The difference in blood pressure levels between diabetic and control subjects was analyzed in matching age groups. When male and female subjects were analyzed together, a statistical model that gave both sexes equal weight in each age group was used. Comparisons were made with the χ2 test, t test, Mann-Whitney U test, or ANOVA with SPSS software, version 11.0 (SPSS, Inc). The rate of PP increase with age was calculated by means of simple linear regression. A multiple linear regression analysis with backward, stepwise elimination was used to identify factors associated with PP. Results are expressed as mean±SEM or the 95% confidence interval (CI). Values of P<0.05 were considered statistically significant.
The clinical characteristics of the subjects are described in Table 1. Diabetic patients, on average, were younger, had a lower body mass index, and had more CVD than did controls. The proportion of smokers was similar, whereas the use of antihypertensive medication was more common in the diabetic group. The prevalence of antihypertensive treatment in normoalbuminuric diabetic subjects aged 30 to 64 years was 18.3%.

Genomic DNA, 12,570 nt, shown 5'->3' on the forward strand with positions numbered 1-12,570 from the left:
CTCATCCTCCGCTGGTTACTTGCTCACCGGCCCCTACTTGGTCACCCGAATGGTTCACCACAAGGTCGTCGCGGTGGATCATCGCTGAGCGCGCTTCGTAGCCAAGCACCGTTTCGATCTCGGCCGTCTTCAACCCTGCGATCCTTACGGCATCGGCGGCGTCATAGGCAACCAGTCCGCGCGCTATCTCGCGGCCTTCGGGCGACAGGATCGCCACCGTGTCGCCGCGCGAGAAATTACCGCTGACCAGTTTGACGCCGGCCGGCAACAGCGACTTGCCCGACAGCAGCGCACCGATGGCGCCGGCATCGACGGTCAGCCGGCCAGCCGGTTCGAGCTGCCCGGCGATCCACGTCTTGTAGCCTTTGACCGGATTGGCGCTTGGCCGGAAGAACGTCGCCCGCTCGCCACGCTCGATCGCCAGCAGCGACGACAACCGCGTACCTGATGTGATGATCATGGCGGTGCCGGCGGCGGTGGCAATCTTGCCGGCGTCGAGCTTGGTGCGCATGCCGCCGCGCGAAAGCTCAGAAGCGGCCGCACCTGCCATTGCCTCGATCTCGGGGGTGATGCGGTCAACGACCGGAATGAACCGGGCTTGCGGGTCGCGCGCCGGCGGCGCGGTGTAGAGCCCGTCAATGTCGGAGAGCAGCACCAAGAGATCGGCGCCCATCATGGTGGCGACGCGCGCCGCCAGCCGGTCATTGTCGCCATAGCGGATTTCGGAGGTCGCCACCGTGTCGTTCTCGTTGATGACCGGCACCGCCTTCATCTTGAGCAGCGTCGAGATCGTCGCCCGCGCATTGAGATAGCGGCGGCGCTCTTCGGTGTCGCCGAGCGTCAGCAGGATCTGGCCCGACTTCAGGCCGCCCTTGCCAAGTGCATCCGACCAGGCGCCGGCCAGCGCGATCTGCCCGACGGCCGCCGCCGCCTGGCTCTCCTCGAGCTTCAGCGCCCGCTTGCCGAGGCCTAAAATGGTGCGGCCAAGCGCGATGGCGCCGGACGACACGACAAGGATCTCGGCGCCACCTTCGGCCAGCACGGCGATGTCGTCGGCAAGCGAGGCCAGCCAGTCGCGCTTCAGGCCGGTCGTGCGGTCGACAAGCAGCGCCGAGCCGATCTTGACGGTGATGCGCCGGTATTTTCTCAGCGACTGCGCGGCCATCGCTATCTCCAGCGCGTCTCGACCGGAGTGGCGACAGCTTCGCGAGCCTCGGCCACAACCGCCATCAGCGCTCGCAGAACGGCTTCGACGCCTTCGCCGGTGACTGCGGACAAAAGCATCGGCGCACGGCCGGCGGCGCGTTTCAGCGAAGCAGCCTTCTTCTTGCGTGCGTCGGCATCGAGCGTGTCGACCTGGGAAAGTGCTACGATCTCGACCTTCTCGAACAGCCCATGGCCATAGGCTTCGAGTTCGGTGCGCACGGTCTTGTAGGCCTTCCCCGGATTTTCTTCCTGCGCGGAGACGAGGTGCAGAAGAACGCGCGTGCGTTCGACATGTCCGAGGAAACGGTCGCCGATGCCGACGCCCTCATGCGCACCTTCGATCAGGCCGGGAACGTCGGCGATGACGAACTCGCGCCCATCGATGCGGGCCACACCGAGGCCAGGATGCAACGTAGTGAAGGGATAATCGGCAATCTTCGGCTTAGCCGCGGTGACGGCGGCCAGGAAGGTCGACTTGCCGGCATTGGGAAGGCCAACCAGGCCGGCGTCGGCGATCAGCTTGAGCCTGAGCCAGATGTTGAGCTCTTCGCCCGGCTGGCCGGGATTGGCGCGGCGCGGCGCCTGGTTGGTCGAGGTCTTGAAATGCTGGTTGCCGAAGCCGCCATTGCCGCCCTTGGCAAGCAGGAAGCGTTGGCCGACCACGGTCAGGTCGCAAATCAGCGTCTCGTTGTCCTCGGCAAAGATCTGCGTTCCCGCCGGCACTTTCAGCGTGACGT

Systolic Blood Pressure
With the exception of men aged 60 to 64 years, diabetic subjects had a higher SBP than did controls in all age categories (Figure 1). When subjects receiving antihypertensive medication were excluded, the SBP of diabetic patients was higher in the age categories <50 years.
Diastolic Blood Pressure
Compared with the control subjects, diabetic male subjects <35 years and diabetic female subjects <40 years had a higher DBP, whereas DBP was lower in diabetic men and women in age groups >45 years. In the diabetic group, the highest DBP was found in the age group 40 to 44 years (82±1 mm Hg), whereas the peak in the control group was observed in the age group 55 to 59 years (85±0 mm Hg). The pattern of DBP being higher in the young and lower in the middle-aged diabetic patients was also evident in the analysis of untreated subjects.
PP was higher in both diabetic male and female subjects of all age categories. Similar PP levels were observed ≈15 to 20 years earlier in diabetic than in control subjects. The PP of diabetic men increased at an average rate of 0.89 mm Hg/y (95% CI, 0.72 to 1.05) between 35 and 59 years, whereas the increase in male controls in the same age span was only 0.37 mm Hg/y (95% CI, 0.29 to 0.42). Not until after 55 years of age (55 to 74) did the male control PP increment reach a comparable rate of 0.87 mm Hg/y (95% CI, 0.67 to 1.07). In diabetic women, PP increased at an average rate of 1.10 mm Hg/y (95% CI, 0.92 to 1.29) between 30 and 64 years. The corresponding rate in female controls was 0.61 mm Hg/y (95% CI, 0.56 to 0.66). In the analysis that excluded subjects who were taking a blood pressure-lowering medication, diabetic subjects had a higher PP in all age categories.